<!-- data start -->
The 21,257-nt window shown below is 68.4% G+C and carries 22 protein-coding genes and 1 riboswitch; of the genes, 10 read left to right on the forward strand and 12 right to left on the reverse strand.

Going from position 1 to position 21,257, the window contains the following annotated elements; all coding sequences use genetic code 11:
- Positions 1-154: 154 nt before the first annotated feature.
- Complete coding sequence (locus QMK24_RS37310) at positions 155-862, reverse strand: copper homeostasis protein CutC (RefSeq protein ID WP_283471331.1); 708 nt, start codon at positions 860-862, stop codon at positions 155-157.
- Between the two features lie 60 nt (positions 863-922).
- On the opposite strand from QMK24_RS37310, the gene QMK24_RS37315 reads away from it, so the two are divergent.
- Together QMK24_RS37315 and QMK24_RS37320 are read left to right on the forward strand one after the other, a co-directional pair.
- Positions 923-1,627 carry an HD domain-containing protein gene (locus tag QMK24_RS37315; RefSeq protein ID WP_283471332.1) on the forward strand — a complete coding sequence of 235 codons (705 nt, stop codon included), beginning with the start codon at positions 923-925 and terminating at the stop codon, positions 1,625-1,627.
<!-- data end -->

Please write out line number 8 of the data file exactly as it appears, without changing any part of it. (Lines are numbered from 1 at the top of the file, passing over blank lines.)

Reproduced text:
- Positions 923-1,627 carry an HD domain-containing protein gene (locus tag QMK24_RS37315; RefSeq protein ID WP_283471332.1) on the forward strand — a complete coding sequence of 235 codons (705 nt, stop codon included), beginning with the start codon at positions 923-925 and terminating at the stop codon, positions 1,625-1,627.